Rishi Sunak comfortably won his high stakes Rwanda Bill vote late on Wednesday night after a rebellion from the right of his party fizzled out.
After days of Tory infighting, dozens of hardline Conservative MPs who had threatened to bring down the Prime Minister’s flagship immigration policy reluctantly agreed to vote with the Government and it passed its third reading in the House of Commons by 320 votes to 276.
Following a meeting of around 45 rightwingers at 5pm, the group overwhelmingly said they would back the Bill.
Just 11 Tory MPs, including ex cabinet ministers Suella Braverman and Robert Jenrick, rejected it.
Home Secretary James Cleverly told the Commons the Government will "do whatever it takes to stop the boats" and he had "respect" for Tory MPs who sought to strengthen the Bill.
"We have, of course, been making progress on that pledge, reducing small boat arrivals by over a third last year," he said.
"But to stop the boats completely, to stop them for good, we need to deter people from making these dangerous journeys."
However MPs from the right and centre grounds of the Tory party still voiced concerns.
Former minister Tobias Ellwood asked Mr Cleverly if the Bill passes into law as it is "that it will not breach international law: yes or no".
Conservative Sir Bill Cash, who voted against the legislation, argued it was not strong enough and said: "I wish the Government well, but I do have to say that I can't support this in all conscience."
A ring wing rebel source said a "small number" of MPs would vote against the PM “on a point of principal” but the majority did not want to risk “toppling” the Government.
The legislation will now head to the House of Lords where peers could demand changes.
However, a row was already brewing over one of the few concessions Mr Sunak did make to rebels on pledges to defy European courts.
Draft Government guidance that said it is the "responsibility" of civil servants to "implement" any minister decisions to ignore injunctions from Strasbourg blocking flights to Rwanda was sent out.
In a letter to the Home Office's top civil servant the Cabinet Office detailed advice for Whitehall on the application of the Rwanda Bill, which will be formally issued if the legislation passes through Parliament unamended.
Civil service unions railed at the suggestion that officials could be asked to break international law.
Deputy general secretary of the Prospect union Garry Graham said: "This in effect could put civil servants in an impossible position where the choice is potentially between breaking international law, disobeying the instructions of a minister (and facing potential disciplinary action) or resigning.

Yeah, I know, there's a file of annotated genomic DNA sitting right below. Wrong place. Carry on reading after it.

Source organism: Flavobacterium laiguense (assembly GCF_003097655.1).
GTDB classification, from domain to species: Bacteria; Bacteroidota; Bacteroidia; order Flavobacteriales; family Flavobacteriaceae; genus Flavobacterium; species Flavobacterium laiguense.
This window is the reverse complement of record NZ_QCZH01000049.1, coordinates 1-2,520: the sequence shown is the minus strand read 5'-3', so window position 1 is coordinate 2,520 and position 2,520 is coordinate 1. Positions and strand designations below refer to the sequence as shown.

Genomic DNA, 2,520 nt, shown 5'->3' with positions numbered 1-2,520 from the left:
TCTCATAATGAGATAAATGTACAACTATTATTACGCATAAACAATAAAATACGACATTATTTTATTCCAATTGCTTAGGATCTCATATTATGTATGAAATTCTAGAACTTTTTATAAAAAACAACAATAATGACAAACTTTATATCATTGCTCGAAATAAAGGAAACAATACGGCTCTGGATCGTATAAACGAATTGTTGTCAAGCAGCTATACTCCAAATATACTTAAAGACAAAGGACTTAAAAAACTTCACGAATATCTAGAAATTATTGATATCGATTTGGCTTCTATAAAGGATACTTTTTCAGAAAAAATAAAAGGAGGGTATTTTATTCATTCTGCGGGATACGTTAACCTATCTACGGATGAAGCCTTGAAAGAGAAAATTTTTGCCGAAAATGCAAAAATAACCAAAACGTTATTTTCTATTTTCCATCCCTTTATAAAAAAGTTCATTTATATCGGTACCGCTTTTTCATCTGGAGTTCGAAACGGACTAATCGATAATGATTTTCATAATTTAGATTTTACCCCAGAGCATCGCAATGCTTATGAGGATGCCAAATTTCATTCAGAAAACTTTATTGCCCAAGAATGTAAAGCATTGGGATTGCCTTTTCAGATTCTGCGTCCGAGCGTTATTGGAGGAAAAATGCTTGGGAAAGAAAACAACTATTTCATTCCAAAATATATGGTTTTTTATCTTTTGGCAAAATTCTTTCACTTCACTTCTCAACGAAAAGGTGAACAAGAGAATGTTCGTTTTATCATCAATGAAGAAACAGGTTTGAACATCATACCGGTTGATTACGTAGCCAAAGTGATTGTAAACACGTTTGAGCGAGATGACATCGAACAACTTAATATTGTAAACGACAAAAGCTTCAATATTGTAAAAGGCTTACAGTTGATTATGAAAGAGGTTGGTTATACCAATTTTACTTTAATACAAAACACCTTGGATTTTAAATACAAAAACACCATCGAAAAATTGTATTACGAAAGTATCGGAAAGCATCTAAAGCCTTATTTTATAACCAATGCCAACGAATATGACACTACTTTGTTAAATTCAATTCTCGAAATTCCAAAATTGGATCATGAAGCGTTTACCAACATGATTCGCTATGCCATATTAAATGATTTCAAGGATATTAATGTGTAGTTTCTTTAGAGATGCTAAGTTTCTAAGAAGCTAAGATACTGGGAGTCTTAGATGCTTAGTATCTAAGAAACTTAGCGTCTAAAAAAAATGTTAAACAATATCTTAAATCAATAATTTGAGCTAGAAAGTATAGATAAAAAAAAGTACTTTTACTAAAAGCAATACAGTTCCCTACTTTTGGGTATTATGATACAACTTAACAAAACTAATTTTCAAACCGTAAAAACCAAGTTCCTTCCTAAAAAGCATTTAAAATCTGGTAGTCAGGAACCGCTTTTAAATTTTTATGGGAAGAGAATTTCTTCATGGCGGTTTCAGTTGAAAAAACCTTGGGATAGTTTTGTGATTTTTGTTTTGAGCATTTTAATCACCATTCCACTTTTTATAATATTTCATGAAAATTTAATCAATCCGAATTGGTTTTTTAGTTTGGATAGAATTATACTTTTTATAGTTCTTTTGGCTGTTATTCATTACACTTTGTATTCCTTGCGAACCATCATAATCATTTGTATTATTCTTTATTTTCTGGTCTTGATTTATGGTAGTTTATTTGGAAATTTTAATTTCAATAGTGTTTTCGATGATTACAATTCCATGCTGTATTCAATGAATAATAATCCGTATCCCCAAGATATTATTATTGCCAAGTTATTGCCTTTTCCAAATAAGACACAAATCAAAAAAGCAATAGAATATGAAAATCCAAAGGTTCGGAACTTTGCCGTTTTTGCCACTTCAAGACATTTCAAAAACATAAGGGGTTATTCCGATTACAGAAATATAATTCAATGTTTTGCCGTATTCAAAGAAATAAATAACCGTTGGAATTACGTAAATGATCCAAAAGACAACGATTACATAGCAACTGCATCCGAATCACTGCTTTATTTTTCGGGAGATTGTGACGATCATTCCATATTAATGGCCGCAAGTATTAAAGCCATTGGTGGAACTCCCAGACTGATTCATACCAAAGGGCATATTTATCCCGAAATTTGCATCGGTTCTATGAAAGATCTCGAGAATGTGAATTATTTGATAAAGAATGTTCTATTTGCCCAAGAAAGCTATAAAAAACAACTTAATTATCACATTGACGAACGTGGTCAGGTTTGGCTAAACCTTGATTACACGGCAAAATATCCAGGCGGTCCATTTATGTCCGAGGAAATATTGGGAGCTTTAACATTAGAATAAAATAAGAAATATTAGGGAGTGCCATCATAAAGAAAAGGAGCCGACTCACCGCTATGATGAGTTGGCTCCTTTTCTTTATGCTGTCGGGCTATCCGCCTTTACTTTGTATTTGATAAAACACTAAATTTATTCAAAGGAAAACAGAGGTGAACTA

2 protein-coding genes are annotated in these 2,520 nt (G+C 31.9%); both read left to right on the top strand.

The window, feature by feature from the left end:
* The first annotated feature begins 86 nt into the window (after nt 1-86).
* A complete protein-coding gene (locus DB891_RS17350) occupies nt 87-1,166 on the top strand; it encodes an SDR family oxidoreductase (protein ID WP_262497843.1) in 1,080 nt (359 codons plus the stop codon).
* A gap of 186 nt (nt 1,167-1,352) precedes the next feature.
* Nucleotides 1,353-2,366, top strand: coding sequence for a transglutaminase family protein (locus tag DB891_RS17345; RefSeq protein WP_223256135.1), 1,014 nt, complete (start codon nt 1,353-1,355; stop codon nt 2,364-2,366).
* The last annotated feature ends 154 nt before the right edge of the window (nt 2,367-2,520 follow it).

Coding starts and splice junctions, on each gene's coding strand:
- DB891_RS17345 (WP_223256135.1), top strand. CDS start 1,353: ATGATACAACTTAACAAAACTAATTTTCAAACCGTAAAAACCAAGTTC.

"This is a problem of the Government's own making and they should not be putting civil servants in this invidious position."
The Government is seeking to ease concerns by some Tory MPs that the legislation does not do enough to block last-minute injunctions from the European Court of Human Rights.
A late-night order by the Strasbourg court grounded the first flight planned to carry asylum seekers to Kigali in 2022.
Downing Street said the Government wants to provide "clarity" for ministers and officials about the orders.
The Prime Minister's official spokesman said: "What we are looking to do is to provide further guidance so there is clarity for ministers and civil servants on the application of this.
"This is simply about making sure that we've taken every conceivable step to ensure that we get flights off the ground as quickly as possible should the Bill progress through the House, as we continue to believe it will."
At least £400million has already been earmarked for the deportation scheme, but no flights have yet taken off and with an election looming the Labour party has said it does not support the plan.
Rwandan government spokeswoman Yolande Makolo later clarified that the country has "no obligation" to return any of the money the UK has given it under the terms of the immigration agreement
However she said in a statement, that if no migrants come to Rwanda "and the UK government wishes to request a refund of the portion of the funding allocated to support the migrants, we will consider this request".
Mr Makolo said money paid to Rwanda under the Migration and Economic Development Partnership would support Rwanda's economic development as well as allow the country to care for asylum seekers deported from the UK.